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Thread: Wind speeds

  1. #1
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    Default Wind speeds

    As a novice in weather observation.....could someone explain why the winds are always so high at the summit of Mt. Washington? Been hiking all over these mountains and never encountered the winds on those that I did on the numerous times going to the Mt Washington.

    Or was I just lucky enough to summit all the others during a lack of wind? I really don't believe that to be the answer due to the number of hikes and I'm just not that lucky of a person.


    Thanks.......


    Scott (got legs? give me a mountain to climb) B
    Hunting, hiking, archery, and just being outside.

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    Most simply, mountain tops are windy places. They protrude into the atmosphere where a lack of friction leads to higher wind speeds. Also, winds hitting the lower slopes are forced upward over the summits and ridges. The result is an increase in wind speeds.

    Now, why is Mount Washington windier than most mountains? I'll elaborate when I have more time this afternoon.
    Bill
    Next up: Vermont City Marathon: May, 2011
    EasternLight

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    On an Observatory tour we were told that there is an upper ceiling to the atmosphere. The winds are forced up and over the mountains and must squeeze between the mountain and that ceiling. This causes the wind speed to go up at the summit an in a venturi effect.

    How is this Bill?
    Brad (a 6288 club member)
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    Quote Originally Posted by Brad
    On an Observatory tour we were told that there is an upper ceiling to the atmosphere. The winds are forced up and over the mountains and must squeeze between the mountain and that ceiling. This causes the wind speed to go up at the summit an in a venturi effect.

    How is this Bill?
    That's right. The ceiling would be better described as a stable layer. Usually a temperature inversion above the summit. When winds hit the side of Mount Washington they are squeezed between the summit and the stable layer and forced to accelerate.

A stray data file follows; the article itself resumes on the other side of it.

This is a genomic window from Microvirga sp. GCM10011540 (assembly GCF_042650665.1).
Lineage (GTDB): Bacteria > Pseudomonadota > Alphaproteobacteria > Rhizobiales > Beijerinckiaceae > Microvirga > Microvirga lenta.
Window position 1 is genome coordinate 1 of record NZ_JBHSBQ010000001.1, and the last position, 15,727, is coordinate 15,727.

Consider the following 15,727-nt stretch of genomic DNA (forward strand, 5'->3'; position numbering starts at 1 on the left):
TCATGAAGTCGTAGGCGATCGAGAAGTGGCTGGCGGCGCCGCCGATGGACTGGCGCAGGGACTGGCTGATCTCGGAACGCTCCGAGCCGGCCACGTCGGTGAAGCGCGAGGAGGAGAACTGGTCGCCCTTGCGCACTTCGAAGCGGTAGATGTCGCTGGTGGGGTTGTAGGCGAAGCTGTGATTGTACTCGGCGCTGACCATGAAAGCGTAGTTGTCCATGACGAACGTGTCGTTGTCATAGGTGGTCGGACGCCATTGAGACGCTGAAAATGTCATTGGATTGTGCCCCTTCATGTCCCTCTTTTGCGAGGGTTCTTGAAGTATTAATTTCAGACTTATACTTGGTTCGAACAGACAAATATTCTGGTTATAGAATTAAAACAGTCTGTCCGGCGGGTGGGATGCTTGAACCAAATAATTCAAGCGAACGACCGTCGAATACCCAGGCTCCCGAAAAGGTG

The topography of Mount Washington also aids in this acceleration. The smooth valleys/drainages act to concentrate the winds even more.

    The White Mountains are significantly higher than any other mountains in the region. 2,000 feet taller than the Greens, and 1,000 feet above the Franconia Ridge. The strongest winds on Mount Washington currently come from the northwest. If you look at a map you'll notice that it is relatively flat in that direction.

    The record wind came from the southeast off the coastal plain of Maine. A mostly flat area that gently slopes up to Mount Washington. It doesn't hurt that Mount Washington is only 75 miles from the ocean either.

    A running joke is that Mount Washington is windy because of three storm tracks. This is not entirely accurate. Three major storm tracks do pass over Mount Washington, but they also pass over North Conway and many other locations which are not that windy. The presence of these storm tracks simply means there are many more opportunities for strong winds. Add this to all the contributing factors from above and viola, its very windy on Mount Washington.
    Bill
    Next up: Vermont City Marathon: May, 2011
    EasternLight

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    I would also guess that if Mt Washington were just a peak without a long ridge the winds would just go around the summit. Because there is a long ridge of mountains the winds get forced up and over the ridge and peaks.
    Brad (a 6288 club member)
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    Thanks for the explanations.

    Knew that the air was squeezed between the land and the "thermal zone", but I was aways under the understanding that the upper layer would be much higher. Unless it fluctuates extremely in the atmosphere? Or more then likely I was just told wrong information(wouldn't be the first time).

    It also never entered my mind that the land was "smoother" leading to the range that Mt. Washington sits in. After all, the drive there is almost as exciting as the hike(not really, but it sounds good).


    Scott (weather = ulimate reality show) B
    Hunting, hiking, archery, and just being outside.

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    Quote Originally Posted by SDB777
    Thanks for the explanations.

    Knew that the air was squeezed between the land and the "thermal zone", but I was aways under the understanding that the upper layer would be much higher. Unless it fluctuates extremely in the atmosphere?
    I think its a fair assessment that the stable layer fluctuates greatly. Sometimes its the tropopause at 35,000+ feet, while other times it might be at 8,000 feet.

    An acoustic sounder would be a cool instrument on the summit to measure the temperature of the atmosphere a few thousand feet above the summit.
    Bill
    Next up: Vermont City Marathon: May, 2011
    EasternLight

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